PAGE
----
$(document).ajaxError(function (event, jqXHR, ajaxSettings, thrownError) {
    if (xhr.status == 401) { 
        alert("Your session has timed out. Click OK to reauthorize and extend your session.");

        return true;
…the rest of the error handling code…            

I have an empty div in my page just for this situation, with an id of 'refresherBox', but you can do this on any element in your DOM. Put together an iframe that goes to some dummy page in your domain. In my case, the contents of ADFSRefresher.cshtml are just

 <div><input type="hidden" value="@DateTime.Now.ToString()" /></div>

Instead of using global variables, I'm storing the ajaxSettings using .data(). We also need to keep track of how many times the iframe reloads, so we're also storing loadcount. Insert the iframe into the DOM, and it will kick off.

function TriggerReauthenticationRefresher(ajaxSettings) {
    var refreshframe = '<iframe src="@Url.Action("ADFSRefresher", "Debug")" style="display:none" onload="TrackFrameReloads()" />';

    $('#refresherBox').data('loadcount', 0);
    $('#refresherBox').data('originalRequestSettings', ajaxSettings);


TrackFrameReloads will fire every time the iframe finishes loading. Since we know there is an impending ADFS redirect, it will fire twice. The first time will be the redirect, and the second time will be to its src url. So the first time it fires, we just increment loadcount.

The second time it fires, we know we have been successfully reauthenticated. Retrieve the ajaxSettings, clear the stored data, and you can then re-use your original settings to send the AJAX call! It will go through, un-redirected, and run its original success & complete functions.

function TrackFrameReloads() {
    var i = $('#refresherBox').data('loadcount');
    if (i == 1) {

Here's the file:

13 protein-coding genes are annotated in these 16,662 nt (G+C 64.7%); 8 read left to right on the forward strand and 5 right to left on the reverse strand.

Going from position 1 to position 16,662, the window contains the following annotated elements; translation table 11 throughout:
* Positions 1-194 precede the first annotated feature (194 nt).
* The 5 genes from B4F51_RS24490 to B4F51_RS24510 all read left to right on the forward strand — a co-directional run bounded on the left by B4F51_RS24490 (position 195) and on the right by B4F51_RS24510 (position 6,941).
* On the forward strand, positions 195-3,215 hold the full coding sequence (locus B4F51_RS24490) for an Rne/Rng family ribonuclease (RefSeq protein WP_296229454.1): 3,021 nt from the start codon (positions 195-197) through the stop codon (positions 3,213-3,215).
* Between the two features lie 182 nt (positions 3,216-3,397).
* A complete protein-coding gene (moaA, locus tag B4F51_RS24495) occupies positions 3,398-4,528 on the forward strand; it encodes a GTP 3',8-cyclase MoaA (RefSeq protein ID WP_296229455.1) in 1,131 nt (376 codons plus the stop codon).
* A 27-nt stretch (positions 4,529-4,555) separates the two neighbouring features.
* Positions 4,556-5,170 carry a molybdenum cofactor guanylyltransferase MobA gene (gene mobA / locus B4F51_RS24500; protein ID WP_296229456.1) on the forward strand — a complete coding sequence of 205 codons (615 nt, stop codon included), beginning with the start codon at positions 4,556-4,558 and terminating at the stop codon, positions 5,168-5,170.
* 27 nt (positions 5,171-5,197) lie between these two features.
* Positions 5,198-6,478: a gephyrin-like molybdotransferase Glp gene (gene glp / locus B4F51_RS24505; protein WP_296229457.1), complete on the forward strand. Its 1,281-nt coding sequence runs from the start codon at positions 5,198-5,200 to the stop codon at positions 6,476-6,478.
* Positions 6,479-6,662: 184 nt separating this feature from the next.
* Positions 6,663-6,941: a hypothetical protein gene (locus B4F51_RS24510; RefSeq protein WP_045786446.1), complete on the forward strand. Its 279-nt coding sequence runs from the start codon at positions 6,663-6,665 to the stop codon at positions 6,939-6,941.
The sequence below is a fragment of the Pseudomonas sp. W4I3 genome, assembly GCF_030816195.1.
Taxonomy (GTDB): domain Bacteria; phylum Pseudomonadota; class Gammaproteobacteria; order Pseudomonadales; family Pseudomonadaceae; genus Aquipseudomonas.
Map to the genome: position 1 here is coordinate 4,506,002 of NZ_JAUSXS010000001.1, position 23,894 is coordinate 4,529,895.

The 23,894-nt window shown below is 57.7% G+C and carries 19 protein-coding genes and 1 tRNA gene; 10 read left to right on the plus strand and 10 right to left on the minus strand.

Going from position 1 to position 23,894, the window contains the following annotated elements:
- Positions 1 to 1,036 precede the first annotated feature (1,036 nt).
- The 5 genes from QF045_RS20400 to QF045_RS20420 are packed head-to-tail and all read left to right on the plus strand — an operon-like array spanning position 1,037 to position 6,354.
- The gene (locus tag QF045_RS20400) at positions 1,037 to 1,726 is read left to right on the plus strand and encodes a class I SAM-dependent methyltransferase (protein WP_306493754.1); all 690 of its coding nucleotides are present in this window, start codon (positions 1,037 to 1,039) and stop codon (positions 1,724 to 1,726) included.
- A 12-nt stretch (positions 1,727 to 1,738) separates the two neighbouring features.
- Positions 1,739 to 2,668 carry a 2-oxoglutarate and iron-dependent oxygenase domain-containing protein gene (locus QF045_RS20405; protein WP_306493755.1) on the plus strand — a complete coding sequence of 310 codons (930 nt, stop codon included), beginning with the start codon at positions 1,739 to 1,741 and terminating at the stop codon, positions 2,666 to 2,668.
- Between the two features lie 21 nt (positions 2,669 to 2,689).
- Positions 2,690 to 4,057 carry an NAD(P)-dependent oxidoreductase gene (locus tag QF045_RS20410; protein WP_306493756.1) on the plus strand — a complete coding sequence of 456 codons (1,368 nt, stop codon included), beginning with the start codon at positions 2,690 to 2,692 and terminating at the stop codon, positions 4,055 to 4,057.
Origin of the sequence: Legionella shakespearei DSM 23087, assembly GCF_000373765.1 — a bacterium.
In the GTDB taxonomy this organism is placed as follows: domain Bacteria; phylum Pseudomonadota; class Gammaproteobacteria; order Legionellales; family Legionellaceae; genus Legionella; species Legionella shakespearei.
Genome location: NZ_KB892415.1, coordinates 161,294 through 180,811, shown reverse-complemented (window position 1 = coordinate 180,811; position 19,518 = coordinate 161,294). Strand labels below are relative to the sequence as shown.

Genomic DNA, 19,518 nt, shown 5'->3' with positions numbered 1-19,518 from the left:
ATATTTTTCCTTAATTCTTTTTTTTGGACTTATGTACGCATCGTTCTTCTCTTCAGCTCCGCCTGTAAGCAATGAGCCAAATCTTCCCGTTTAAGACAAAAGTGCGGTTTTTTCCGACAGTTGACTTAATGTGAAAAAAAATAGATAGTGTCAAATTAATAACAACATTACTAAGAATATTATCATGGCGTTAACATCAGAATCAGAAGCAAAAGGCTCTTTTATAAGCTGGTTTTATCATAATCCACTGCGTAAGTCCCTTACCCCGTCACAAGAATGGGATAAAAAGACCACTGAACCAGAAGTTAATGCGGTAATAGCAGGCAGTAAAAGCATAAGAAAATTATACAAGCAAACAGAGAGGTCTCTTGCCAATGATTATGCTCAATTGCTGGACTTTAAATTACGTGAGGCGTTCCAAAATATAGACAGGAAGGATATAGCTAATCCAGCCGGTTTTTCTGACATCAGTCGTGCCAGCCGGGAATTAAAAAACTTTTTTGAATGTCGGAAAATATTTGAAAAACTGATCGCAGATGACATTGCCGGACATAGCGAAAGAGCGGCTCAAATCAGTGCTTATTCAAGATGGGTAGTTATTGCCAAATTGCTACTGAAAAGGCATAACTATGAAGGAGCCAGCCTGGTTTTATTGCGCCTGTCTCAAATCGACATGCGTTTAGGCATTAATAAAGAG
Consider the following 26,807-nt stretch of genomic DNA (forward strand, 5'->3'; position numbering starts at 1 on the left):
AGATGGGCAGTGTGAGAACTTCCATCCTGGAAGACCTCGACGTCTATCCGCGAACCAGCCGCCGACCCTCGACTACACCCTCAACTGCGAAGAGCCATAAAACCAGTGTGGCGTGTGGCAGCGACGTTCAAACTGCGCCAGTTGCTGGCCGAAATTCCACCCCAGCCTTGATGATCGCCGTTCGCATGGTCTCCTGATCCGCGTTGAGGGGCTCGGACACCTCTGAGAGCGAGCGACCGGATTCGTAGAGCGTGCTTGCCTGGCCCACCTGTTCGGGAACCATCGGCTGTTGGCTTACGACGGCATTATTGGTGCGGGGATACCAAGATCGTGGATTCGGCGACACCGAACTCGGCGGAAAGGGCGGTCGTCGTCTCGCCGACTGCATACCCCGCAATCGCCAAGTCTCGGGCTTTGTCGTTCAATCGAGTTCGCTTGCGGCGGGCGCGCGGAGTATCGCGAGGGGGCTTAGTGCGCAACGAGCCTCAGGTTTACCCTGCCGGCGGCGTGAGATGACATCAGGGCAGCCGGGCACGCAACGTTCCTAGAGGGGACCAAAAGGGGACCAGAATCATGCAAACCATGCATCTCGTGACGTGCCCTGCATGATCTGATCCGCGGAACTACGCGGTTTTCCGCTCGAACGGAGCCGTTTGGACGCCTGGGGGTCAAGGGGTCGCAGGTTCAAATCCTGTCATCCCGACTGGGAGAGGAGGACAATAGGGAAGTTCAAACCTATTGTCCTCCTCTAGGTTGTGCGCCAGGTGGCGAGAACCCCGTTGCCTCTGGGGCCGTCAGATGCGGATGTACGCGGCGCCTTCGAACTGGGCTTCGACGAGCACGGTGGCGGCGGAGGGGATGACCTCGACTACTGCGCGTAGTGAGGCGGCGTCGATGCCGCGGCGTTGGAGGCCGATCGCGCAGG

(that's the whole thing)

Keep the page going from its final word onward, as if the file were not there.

alert('Your session has been extended.');

        var ajaxSettings = $('#refresherBox').data('originalRequestSettings');



    } else {
        $('#refresherBox').data("loadcount", 1);

Be aware that if you defined them, the error and complete functions will have already fired.

You can skip the two alert messages to the users if you like. Depending on your ADFS setup, this should only take 1 second, and the user doesn't have to be informed that any of this happened at all!

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This works but I feel like it would be better to know earlier in the request that the session is expired and do something then rather than cannibalizing all of your 302 responses. –  ioSamurai Jan 31 '14 at 16:17
ADFS won't allow me to load in an iFrame either: Refused to display <adfs-url> in a frame because it set 'X-Frame-Options' to 'DENY'. Any way around this? –  fiskeboss Feb 5 at 13:29
Do you know which version of ADFS it is? Apparently ADFS 3 defaults the setting to DENY, and offers no way to change it. I'll update my answer to note that this solution only works with ADFS 2 and below. I actually have moved away from using the posted solution, and instead have begun using sliding sessions. This post was extremely helpful for learning about this: cloudidentity.com/blog/2010/06/16/… –  friggle Feb 5 at 20:06